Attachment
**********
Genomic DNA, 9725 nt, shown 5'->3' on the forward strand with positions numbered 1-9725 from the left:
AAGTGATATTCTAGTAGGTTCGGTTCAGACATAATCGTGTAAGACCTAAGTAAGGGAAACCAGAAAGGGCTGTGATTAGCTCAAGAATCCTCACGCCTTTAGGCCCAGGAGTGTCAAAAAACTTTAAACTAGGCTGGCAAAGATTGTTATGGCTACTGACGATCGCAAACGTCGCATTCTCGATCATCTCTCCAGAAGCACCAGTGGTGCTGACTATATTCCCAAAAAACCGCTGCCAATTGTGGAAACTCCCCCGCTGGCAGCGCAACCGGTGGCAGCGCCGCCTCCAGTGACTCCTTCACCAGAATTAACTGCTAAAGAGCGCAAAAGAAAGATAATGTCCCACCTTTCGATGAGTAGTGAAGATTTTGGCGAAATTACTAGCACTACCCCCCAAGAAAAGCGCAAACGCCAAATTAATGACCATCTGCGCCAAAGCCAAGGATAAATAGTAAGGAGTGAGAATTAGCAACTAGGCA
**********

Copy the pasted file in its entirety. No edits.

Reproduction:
Genomic DNA, 9725 nt, shown 5'->3' on the forward strand with positions numbered 1-9725 from the left:
AAGTGATATTCTAGTAGGTTCGGTTCAGACATAATCGTGTAAGACCTAAGTAAGGGAAACCAGAAAGGGCTGTGATTAGCTCAAGAATCCTCACGCCTTTAGGCCCAGGAGTGTCAAAAAACTTTAAACTAGGCTGGCAAAGATTGTTATGGCTACTGACGATCGCAAACGTCGCATTCTCGATCATCTCTCCAGAAGCACCAGTGGTGCTGACTATATTCCCAAAAAACCGCTGCCAATTGTGGAAACTCCCCCGCTGGCAGCGCAACCGGTGGCAGCGCCGCCTCCAGTGACTCCTTCACCAGAATTAACTGCTAAAGAGCGCAAAAGAAAGATAATGTCCCACCTTTCGATGAGTAGTGAAGATTTTGGCGAAATTACTAGCACTACCCCCCAAGAAAAGCGCAAACGCCAAATTAATGACCATCTGCGCCAAAGCCAAGGATAAATAGTAAGGAGTGAGAATTAGCAACTAGGCA